Two doctors responsible for the care of a teenage girl who died after an asthma attack have admitted they failed to act on the severity of her condition.
Dr Georgina McCann, a GP at the Farnham Medical Centre in Stanhope Road, South Shields, told an inquest into Tamara Mills’ death that she believed the 13-year-old was already receiving specific care for her lifelong condition.
She told the hearing: “There was a failure to recognise our role. We missed picking up on the high risk state of Tamara’s asthma.”
Dr Shaun Sandbach, a GP and senior partner at Farnham Medical Centre, was asked if he thought Tamara should have been referred to a specialist.
He said: “In retrospect, we should have done it but it’s easy in retrospect. Looking back I would have done it but it’s easy to say that now.”
Tamara, who lived on the Woodbine estate in South Shields, died at South Tyneside District Hospital on April 11, last year after being taken to the resuscitation area of the accident and emergency department.
She suffered a cardiac arrest following an asthma attack and could not be saved.
South Tyneside coroner Terence Carney is holding an inquest into her death at Hebburn Central.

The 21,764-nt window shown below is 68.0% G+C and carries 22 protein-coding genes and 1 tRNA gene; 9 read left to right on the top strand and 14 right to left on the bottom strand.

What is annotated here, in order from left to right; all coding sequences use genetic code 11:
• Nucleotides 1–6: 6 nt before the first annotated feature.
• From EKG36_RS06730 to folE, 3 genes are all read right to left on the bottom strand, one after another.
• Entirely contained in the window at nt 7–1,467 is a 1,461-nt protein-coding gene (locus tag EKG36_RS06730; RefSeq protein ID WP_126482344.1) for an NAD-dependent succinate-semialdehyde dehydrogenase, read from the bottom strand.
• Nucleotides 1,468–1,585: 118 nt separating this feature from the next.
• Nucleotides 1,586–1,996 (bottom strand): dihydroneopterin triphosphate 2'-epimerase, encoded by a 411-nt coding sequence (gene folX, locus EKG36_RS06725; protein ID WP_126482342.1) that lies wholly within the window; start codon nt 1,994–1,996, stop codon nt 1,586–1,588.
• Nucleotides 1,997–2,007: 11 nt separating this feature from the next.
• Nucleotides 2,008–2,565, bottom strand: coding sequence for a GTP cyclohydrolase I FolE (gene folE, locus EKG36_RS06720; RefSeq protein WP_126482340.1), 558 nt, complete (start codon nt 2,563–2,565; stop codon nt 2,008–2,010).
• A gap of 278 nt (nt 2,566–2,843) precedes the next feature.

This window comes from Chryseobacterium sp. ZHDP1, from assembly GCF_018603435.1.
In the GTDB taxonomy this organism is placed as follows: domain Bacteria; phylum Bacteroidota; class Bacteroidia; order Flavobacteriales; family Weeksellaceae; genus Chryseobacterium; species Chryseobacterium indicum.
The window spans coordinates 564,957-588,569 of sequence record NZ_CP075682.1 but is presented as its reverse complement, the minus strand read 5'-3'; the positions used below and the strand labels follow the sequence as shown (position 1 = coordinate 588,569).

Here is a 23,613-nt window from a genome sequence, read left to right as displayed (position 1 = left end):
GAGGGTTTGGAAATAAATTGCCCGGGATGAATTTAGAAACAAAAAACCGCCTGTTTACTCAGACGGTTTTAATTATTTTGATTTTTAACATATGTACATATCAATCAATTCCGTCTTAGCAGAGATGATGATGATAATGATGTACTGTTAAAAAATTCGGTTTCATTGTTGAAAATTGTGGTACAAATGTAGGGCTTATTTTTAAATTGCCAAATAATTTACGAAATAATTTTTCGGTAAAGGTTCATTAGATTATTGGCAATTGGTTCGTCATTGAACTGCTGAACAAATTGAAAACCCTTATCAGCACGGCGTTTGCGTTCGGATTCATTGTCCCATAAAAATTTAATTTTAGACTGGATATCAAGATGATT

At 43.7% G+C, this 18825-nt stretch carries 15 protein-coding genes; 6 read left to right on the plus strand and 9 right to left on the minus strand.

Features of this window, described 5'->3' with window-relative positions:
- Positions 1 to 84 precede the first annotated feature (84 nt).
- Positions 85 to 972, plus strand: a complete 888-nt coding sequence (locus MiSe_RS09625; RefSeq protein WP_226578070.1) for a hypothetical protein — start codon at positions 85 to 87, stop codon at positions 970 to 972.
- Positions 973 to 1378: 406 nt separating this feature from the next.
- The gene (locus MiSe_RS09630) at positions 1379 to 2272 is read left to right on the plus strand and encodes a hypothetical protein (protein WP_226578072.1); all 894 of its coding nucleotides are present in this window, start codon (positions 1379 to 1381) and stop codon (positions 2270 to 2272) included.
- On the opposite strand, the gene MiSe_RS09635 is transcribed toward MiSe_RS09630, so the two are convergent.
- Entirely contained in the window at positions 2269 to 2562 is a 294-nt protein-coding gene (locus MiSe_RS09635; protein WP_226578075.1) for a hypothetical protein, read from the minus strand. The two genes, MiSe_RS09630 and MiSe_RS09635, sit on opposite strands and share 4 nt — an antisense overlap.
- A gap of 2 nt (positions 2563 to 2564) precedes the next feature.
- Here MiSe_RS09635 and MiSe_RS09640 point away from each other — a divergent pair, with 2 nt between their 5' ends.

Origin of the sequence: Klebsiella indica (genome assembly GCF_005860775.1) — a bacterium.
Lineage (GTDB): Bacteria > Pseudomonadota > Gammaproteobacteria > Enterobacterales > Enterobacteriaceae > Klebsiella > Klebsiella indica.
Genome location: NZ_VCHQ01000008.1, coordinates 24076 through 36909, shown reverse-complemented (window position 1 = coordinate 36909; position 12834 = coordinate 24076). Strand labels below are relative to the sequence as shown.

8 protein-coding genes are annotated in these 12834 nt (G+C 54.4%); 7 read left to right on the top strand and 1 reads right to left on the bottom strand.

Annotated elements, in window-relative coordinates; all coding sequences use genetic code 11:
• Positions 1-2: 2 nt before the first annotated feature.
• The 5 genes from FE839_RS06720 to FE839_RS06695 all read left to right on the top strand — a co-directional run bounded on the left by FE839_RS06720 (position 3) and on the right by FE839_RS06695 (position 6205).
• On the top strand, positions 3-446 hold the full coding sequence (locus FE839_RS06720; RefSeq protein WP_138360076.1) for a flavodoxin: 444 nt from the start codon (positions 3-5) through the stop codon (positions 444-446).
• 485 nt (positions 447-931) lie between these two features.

A pathologist gave the South Shields Community School pupil’s cause of death as acute exacerbation of bronchial asthma.
Dr McCann said that Tamara’s medical notes showed she had attended accident and emergency departments 42 times – three in the last 12 months of her life.
She told the hearing: “I think there was a failure to recognise our role. We missed picking up on the high risk state of Tamara’s asthma, partly through the belief that she was already under more specific care than us.”
The doctor said she thought that Tamara’s secondary care physician, Dr Gabriel Okugbeni at South Tyneside District Hospital, would have been taking care of it.
When asked why she did not refer Tamara to a severe asthma service, she said that it would not be the practice of a primary carer to refer to a tertiary care service like the ones at Sunderland Royal Hospital and Newcastle’s Royal Victoria Infirmary.
She said: “It would be unusual to refer from primary to tertiary when it was already being dealt with at a secondary level.”
She also said that changes had been made at the practice since Tamara’s death.
She said the doctors were “taking steps and are in the process of identifying children with severe complex needs” such as asthma.
She also said the practice had appointed a lead clinician for asthma.
When asked if these changes had been because of Tamara, she said: “Almost entirely, I think as a result of what happened to Tamara.
“Everyone in the practice was hugely, hugely saddened by what happened to Tamara and we took a lot of time and effort to go through what happened and see what we can do to take steps and improve things.”
The hearing continues.